Post Event Review: Negotiating for life ... and for lives... read what we learned from Sue Williams

Post Event Review: Negotiating for life ... and for lives... read what we learned from Sue Williams

It’s not every day that you get to meet a hostage negotiator in the City – hence this event sold out quickly and filled the room at the stylish Brand Exchange. Suzanne (Sue) Williams started out her career as a police woman in London rising to Detective Inspector in charge of murders. She had to give it up in the end because people were “basically getting away with murder’’ said Sue sharing her wry humour and quick fire style. An admitted adrenaline junkie and having retired from the police force a number of years ago she has developed a career as hostage negotiator, knowing she can make a difference. Hostage scenarios can arise for many different reasons - from domestic barricades to political kidnaps. Sue says regardless of the reason she ‘just does what she does… just keep them talking’. She says she can now look people, who have had a family member kidnapped, in the eye, and tell them that she will be able to help. Although she doesn’t make promises like this to hostages’ families, she surprised us by sharing the fact that 94-96% of negotiated hostages are freed. Another surprise was to hear that her longest negotiation was 5 years and the shortest...a mere 45 minutes. The first involved governments and well organised terrorists and the latter involved a family situation and too much alcohol. 

Sue shared some fascinating insights gleaned over the years as well as mantras that guide the processes she uses. It was incredible how relevant and useful they are for corporate – and family life:

  • Don’t tie yourself into unnecessary deadlines - causes stress all round
  • Change what you can control; influence what you can’t
  • Develop your active listening skills - the “infantry” of successful negotiating
  • be mindful of discovery, without any judgement
  • be the listener and accept the knowledge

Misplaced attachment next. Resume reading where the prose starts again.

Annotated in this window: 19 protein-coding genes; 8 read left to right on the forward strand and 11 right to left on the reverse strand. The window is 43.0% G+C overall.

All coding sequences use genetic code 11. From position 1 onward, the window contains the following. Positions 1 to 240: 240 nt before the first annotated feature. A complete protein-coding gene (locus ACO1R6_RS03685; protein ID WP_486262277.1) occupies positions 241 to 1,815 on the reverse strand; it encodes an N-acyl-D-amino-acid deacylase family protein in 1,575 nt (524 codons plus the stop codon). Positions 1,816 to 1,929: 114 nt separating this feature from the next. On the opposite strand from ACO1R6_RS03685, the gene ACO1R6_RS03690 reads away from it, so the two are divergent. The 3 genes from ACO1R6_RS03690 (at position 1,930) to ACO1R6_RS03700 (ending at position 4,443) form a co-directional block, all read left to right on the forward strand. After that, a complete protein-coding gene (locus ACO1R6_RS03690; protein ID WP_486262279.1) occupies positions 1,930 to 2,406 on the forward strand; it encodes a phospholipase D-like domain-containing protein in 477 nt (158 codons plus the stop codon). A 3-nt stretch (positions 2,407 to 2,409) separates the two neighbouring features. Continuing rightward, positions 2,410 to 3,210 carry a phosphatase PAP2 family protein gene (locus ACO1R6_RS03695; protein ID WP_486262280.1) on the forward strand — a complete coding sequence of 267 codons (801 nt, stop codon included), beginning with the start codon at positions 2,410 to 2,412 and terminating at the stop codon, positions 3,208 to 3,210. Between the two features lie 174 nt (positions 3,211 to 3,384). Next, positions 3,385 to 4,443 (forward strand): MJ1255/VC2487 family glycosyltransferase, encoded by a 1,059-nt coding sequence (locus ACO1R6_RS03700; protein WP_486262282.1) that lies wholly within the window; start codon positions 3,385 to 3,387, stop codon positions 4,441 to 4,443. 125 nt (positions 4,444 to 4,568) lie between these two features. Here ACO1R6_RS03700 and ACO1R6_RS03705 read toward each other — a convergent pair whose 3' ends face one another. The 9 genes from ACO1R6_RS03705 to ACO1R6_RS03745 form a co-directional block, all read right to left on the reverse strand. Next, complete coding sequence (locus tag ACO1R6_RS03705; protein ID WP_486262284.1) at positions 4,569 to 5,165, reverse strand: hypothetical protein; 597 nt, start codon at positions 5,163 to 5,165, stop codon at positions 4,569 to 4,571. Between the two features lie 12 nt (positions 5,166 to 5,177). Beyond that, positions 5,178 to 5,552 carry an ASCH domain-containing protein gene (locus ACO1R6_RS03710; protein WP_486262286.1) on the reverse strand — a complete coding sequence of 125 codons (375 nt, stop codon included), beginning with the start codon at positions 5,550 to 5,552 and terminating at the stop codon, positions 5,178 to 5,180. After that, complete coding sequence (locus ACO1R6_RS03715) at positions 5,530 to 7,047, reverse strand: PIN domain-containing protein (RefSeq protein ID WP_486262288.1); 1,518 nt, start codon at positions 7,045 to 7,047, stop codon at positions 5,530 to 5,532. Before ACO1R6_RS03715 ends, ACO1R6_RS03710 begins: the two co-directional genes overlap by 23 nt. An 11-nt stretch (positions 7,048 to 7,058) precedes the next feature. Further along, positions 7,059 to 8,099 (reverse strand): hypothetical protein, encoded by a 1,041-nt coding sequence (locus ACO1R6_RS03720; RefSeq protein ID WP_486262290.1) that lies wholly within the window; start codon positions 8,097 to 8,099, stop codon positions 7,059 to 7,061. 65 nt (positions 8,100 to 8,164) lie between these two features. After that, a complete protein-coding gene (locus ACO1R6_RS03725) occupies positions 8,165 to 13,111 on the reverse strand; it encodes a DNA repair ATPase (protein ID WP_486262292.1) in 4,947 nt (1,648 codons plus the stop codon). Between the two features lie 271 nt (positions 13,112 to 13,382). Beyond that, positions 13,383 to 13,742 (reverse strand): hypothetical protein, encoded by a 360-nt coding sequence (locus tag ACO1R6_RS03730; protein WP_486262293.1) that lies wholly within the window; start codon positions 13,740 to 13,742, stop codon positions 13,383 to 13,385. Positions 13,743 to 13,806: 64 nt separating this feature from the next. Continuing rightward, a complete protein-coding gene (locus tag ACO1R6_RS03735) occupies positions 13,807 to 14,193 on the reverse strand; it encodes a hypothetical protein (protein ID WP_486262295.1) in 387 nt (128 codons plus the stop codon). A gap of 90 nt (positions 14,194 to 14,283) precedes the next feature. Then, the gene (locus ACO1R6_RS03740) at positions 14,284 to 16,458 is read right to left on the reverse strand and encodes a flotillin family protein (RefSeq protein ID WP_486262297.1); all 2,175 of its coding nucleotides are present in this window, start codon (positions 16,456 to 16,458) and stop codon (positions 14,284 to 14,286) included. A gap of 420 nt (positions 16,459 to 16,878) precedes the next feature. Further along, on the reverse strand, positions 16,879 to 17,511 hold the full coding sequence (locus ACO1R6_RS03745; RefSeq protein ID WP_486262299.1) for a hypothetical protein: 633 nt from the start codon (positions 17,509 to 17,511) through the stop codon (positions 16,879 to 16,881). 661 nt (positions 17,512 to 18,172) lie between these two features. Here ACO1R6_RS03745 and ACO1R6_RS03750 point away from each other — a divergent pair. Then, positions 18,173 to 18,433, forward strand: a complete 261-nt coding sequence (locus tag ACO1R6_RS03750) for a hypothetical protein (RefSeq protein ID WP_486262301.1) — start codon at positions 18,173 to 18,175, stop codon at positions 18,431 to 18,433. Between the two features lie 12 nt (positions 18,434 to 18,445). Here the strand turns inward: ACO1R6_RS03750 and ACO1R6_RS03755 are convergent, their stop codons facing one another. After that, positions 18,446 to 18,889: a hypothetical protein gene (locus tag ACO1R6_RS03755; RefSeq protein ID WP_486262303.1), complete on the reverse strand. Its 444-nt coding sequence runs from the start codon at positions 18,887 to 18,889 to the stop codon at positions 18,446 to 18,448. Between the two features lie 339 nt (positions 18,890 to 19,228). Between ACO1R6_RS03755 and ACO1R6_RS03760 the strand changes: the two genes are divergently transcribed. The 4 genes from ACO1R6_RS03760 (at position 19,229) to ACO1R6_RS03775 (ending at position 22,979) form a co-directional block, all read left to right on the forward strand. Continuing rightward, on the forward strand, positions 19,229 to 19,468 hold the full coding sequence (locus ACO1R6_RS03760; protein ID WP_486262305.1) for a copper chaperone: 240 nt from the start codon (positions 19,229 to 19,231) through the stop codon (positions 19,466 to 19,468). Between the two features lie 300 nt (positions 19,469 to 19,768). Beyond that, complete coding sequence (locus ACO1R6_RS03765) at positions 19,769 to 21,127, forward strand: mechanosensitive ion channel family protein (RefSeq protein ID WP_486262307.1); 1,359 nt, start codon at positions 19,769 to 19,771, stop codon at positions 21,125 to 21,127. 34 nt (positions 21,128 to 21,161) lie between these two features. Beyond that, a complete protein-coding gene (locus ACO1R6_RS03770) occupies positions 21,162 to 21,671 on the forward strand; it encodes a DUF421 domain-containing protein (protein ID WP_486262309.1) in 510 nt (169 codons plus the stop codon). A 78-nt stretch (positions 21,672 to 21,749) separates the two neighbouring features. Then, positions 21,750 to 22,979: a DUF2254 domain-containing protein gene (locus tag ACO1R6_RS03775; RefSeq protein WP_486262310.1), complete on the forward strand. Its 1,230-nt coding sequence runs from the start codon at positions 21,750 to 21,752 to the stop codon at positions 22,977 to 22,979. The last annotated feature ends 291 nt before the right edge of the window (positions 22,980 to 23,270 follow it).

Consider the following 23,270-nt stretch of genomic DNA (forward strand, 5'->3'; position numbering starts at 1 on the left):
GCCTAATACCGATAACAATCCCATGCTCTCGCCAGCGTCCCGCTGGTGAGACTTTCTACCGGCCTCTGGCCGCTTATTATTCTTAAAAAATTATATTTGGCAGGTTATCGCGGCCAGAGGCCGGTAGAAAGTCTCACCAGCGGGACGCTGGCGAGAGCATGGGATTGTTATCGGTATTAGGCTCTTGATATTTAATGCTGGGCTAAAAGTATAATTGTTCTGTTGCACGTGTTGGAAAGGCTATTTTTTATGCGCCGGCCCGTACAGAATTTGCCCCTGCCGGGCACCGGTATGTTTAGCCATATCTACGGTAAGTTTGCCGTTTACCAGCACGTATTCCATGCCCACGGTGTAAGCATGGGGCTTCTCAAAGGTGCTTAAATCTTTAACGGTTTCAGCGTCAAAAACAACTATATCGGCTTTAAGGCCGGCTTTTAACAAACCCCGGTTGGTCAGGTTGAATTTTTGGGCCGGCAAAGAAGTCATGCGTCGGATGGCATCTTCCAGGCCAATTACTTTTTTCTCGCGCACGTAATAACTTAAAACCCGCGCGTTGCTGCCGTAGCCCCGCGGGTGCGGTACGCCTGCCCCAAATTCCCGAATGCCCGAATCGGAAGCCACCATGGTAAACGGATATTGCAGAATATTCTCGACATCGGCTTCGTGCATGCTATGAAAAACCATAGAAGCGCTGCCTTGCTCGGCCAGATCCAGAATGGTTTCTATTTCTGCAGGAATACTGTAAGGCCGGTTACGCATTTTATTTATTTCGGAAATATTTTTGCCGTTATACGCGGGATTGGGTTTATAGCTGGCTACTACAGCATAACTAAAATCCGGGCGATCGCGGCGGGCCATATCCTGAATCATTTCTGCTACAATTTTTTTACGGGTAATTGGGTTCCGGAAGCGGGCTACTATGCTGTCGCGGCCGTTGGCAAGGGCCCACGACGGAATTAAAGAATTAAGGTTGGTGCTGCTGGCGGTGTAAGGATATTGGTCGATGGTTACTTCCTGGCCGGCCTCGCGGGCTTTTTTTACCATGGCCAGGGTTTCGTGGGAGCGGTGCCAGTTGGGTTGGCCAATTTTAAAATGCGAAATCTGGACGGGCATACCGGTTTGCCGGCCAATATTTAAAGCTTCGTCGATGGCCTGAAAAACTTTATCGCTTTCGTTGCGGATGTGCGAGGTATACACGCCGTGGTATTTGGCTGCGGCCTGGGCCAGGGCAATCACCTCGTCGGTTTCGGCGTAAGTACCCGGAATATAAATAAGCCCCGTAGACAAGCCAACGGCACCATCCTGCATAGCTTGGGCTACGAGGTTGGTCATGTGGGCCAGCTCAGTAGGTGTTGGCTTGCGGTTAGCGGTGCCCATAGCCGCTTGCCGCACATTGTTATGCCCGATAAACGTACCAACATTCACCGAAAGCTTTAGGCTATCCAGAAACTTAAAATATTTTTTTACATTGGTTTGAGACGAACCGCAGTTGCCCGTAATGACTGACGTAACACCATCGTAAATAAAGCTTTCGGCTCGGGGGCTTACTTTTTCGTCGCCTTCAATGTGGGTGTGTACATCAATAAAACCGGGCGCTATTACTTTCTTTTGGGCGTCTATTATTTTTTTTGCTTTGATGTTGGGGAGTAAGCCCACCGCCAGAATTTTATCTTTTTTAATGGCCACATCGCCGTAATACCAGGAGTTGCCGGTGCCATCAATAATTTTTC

• be interested and not interesting
  • seek first to understand before being understood
  • creating empathy can lower the emotion
  • No deal is better than a bad deal (cue guffaws of Brexit induced laughter)
  • Remember your open ended questions- who, what, why, where, how and tell me?
  • Positive body language is required even on the phone. It translates. 
  • First impressions count. So think about what impression you want to create. 

 

There were a few watch outs too- 

  • Failure to invest in the relationship is a big mistake and lack of preparation is another classic error
  • Remember we can make matters worse by what we say
  • Limit the emotion. Don’t make it personal
  • There’s no point in getting to yes if “how” doesn’t follow
  • Use intermediaries and find common ground- apparently lots of baddies support Manchester United. Who knew?

 

In addition to these great tips we were regaled with fascinating stories of hostage situations and little observations relevant to daily life eg:

‘Airline staff are not lining up to greet you as you board a plane for entirely altruistic reasons: they’re sizing you up ie ‘she’s the fit, tall one who may help if we need a strong physical support’.

It certainly was a very worthwhile and entertaining evening – thank-you to event organisers Geraldine Gallagher and Helen Bunker and to Sally Todd who had read about Suzanne in the FT.